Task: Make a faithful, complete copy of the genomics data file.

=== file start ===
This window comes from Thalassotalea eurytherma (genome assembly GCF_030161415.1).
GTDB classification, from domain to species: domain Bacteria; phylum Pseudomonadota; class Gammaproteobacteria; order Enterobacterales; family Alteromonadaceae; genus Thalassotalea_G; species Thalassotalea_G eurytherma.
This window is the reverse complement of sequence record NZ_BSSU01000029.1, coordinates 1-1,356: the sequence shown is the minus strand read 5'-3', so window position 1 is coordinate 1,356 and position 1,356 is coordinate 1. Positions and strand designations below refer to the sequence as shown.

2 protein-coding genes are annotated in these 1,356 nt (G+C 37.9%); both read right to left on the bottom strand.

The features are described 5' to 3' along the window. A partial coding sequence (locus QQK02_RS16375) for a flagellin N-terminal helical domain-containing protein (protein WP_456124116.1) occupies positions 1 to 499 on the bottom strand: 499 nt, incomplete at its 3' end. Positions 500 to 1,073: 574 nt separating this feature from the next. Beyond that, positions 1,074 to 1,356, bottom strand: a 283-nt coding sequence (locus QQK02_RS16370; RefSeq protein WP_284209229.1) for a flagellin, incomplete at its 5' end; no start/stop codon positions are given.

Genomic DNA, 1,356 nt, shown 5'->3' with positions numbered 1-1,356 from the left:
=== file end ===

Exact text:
This window comes from Thalassotalea eurytherma (genome assembly GCF_030161415.1).
GTDB classification, from domain to species: domain Bacteria; phylum Pseudomonadota; class Gammaproteobacteria; order Enterobacterales; family Alteromonadaceae; genus Thalassotalea_G; species Thalassotalea_G eurytherma.
This window is the reverse complement of sequence record NZ_BSSU01000029.1, coordinates 1-1,356: the sequence shown is the minus strand read 5'-3', so window position 1 is coordinate 1,356 and position 1,356 is coordinate 1. Positions and strand designations below refer to the sequence as shown.

2 protein-coding genes are annotated in these 1,356 nt (G+C 37.9%); both read right to left on the bottom strand.

The features are described 5' to 3' along the window. A partial coding sequence (locus QQK02_RS16375) for a flagellin N-terminal helical domain-containing protein (protein WP_456124116.1) occupies positions 1 to 499 on the bottom strand: 499 nt, incomplete at its 3' end. Positions 500 to 1,073: 574 nt separating this feature from the next. Beyond that, positions 1,074 to 1,356, bottom strand: a 283-nt coding sequence (locus QQK02_RS16370; RefSeq protein WP_284209229.1) for a flagellin, incomplete at its 5' end; no start/stop codon positions are given.

Genomic DNA, 1,356 nt, shown 5'->3' with positions numbered 1-1,356 from the left: